Pungent tastes add and personality to food and are an important ingredient in the cuisine of many cultures. If you decide to give striking force to your food by adding some chopped peppers or cayenne pepper powder, prepare for serious heat. Too many of these herbs can cause an uncomfortable burning sensation in the mouth and tongue. This can be offset by other foods. Sugars, acids and dairy products are ideal for soothing heat and preventing the pungent tastes from burning you.
Maybe you like spicy food, but sometimes too much chilly causes uncontrollable burning in your mouth. Sipping ice water helps for a moment - just one second after, the fiery sensations return with the same force. Hot food take their intensity from a substance called capsaicin. Only a few things can help to neutralize the capsaicin - water is not one of them.
Capsaicin is an alkaloid oil and is available in different levels, depending on the chilly, used to make food. Your tolerance to it is a very individual thing. The seeds and white membrane of peppers contain the highest concentration of this pungent substance. The burning sensation in what feels pungent does not do any physical harm, but there is intense pain to be felt, as it causes a chemical reaction in your nerve system.
Dairy products can tone down the feeling of hotness in your mouth. A glass of milk is an antidote that can often be used if you eat too much spicy food. Cultures that use lots of peppers in their food include dairy products in recipes, to help keep the heat less intense. One of the proteins in dairy products called casein helps to break the bonds of capsaicin.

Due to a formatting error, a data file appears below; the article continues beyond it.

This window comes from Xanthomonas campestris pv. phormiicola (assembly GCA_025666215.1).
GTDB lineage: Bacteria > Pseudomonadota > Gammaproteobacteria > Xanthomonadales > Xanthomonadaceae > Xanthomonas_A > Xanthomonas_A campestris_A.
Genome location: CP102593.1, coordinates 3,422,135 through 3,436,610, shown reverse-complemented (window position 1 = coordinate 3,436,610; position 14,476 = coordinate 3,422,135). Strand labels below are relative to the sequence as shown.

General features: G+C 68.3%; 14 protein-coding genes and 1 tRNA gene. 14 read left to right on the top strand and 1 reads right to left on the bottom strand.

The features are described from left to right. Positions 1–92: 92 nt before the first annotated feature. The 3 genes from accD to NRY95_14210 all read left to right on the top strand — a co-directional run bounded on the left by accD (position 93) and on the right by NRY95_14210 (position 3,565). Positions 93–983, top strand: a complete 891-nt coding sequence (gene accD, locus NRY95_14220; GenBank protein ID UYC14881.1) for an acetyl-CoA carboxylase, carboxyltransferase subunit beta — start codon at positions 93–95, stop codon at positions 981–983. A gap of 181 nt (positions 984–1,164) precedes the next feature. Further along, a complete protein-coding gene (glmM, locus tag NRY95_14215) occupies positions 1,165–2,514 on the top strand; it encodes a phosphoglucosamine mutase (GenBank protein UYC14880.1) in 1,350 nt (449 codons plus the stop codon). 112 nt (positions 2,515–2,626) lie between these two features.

Capsaicin can also be neutralized by alcohol, but a cold beer is not the answer. Drinking cold beer will set you free for a moment, but the heat wave will return. A study presented in the 1990 edition of the "Journal of physiology and behavior, " found that drinks with five percent ethanol work better than cold water to neutralize the heat of peppers. Drinks like hot brandy only increase the extent and concentration of the heat. Your alcoholic beverages should not be warm.
Sugar is a way of coping. The amount of sugar you need depends on how strong the pepper you eat is. The combination of sugar and dairy products is used in the manufacture of ice cream, flan or pudding - they can be a very effective way to neutralize the heat.
Acids such as lemon juice, tomato juice, etc. can help to relieve the burning sensations in your mouth. Most cultures include these elements, such as curry, to help balance the heat. Fatty foods can also be linked to neutralizing capsaicin faster. You could try peanut butter, or bread soaked in butter, if you can’t quickly find milk or scotch nearby.